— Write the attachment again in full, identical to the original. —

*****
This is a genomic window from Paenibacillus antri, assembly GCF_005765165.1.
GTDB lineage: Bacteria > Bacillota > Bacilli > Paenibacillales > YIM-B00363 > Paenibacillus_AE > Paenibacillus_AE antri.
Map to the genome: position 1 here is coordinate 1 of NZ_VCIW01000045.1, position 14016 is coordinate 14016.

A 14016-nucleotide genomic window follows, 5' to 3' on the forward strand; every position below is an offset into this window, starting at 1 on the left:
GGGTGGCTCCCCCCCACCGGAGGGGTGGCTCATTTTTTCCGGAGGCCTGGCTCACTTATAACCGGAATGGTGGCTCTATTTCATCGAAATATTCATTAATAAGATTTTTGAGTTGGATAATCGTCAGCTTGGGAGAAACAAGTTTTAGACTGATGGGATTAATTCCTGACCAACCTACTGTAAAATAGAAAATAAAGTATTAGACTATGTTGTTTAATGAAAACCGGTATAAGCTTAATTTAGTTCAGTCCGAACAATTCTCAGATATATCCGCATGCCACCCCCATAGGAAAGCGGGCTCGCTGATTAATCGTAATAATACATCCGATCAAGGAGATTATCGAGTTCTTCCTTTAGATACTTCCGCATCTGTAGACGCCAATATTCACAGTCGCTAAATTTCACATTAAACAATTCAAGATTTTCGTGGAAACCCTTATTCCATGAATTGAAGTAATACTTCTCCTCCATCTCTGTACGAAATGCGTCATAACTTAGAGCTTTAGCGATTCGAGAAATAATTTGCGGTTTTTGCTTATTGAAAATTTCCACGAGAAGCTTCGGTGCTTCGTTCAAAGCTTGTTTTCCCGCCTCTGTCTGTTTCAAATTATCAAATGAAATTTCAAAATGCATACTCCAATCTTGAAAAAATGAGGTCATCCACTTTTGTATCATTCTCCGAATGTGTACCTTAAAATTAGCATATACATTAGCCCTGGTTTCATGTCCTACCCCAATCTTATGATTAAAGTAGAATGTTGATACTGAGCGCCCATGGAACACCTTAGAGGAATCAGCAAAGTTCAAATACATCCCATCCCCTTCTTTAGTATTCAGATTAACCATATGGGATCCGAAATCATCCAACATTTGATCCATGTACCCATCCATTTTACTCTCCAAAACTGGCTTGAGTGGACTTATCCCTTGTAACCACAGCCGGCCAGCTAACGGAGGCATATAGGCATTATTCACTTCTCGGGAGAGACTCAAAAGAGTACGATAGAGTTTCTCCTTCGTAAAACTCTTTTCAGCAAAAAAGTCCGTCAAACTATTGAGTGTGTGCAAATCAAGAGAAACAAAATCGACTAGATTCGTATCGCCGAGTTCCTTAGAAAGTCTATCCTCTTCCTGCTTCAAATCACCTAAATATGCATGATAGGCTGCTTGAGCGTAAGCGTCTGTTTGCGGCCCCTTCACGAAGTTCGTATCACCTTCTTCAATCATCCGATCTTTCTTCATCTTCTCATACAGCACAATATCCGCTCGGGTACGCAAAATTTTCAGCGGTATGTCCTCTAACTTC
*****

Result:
This is a genomic window from Paenibacillus antri, assembly GCF_005765165.1.
GTDB lineage: Bacteria > Bacillota > Bacilli > Paenibacillales > YIM-B00363 > Paenibacillus_AE > Paenibacillus_AE antri.
Map to the genome: position 1 here is coordinate 1 of NZ_VCIW01000045.1, position 14016 is coordinate 14016.

A 14016-nucleotide genomic window follows, 5' to 3' on the forward strand; every position below is an offset into this window, starting at 1 on the left:
GGGTGGCTCCCCCCCACCGGAGGGGTGGCTCATTTTTTCCGGAGGCCTGGCTCACTTATAACCGGAATGGTGGCTCTATTTCATCGAAATATTCATTAATAAGATTTTTGAGTTGGATAATCGTCAGCTTGGGAGAAACAAGTTTTAGACTGATGGGATTAATTCCTGACCAACCTACTGTAAAATAGAAAATAAAGTATTAGACTATGTTGTTTAATGAAAACCGGTATAAGCTTAATTTAGTTCAGTCCGAACAATTCTCAGATATATCCGCATGCCACCCCCATAGGAAAGCGGGCTCGCTGATTAATCGTAATAATACATCCGATCAAGGAGATTATCGAGTTCTTCCTTTAGATACTTCCGCATCTGTAGACGCCAATATTCACAGTCGCTAAATTTCACATTAAACAATTCAAGATTTTCGTGGAAACCCTTATTCCATGAATTGAAGTAATACTTCTCCTCCATCTCTGTACGAAATGCGTCATAACTTAGAGCTTTAGCGATTCGAGAAATAATTTGCGGTTTTTGCTTATTGAAAATTTCCACGAGAAGCTTCGGTGCTTCGTTCAAAGCTTGTTTTCCCGCCTCTGTCTGTTTCAAATTATCAAATGAAATTTCAAAATGCATACTCCAATCTTGAAAAAATGAGGTCATCCACTTTTGTATCATTCTCCGAATGTGTACCTTAAAATTAGCATATACATTAGCCCTGGTTTCATGTCCTACCCCAATCTTATGATTAAAGTAGAATGTTGATACTGAGCGCCCATGGAACACCTTAGAGGAATCAGCAAAGTTCAAATACATCCCATCCCCTTCTTTAGTATTCAGATTAACCATATGGGATCCGAAATCATCCAACATTTGATCCATGTACCCATCCATTTTACTCTCCAAAACTGGCTTGAGTGGACTTATCCCTTGTAACCACAGCCGGCCAGCTAACGGAGGCATATAGGCATTATTCACTTCTCGGGAGAGACTCAAAAGAGTACGATAGAGTTTCTCCTTCGTAAAACTCTTTTCAGCAAAAAAGTCCGTCAAACTATTGAGTGTGTGCAAATCAAGAGAAACAAAATCGACTAGATTCGTATCGCCGAGTTCCTTAGAAAGTCTATCCTCTTCCTGCTTCAAATCACCTAAATATGCATGATAGGCTGCTTGAGCGTAAGCGTCTGTTTGCGGCCCCTTCACGAAGTTCGTATCACCTTCTTCAATCATCCGATCTTTCTTCATCTTCTCATACAGCACAATATCCGCTCGGGTACGCAAAATTTTCAGCGGTATGTCCTCTAACTTC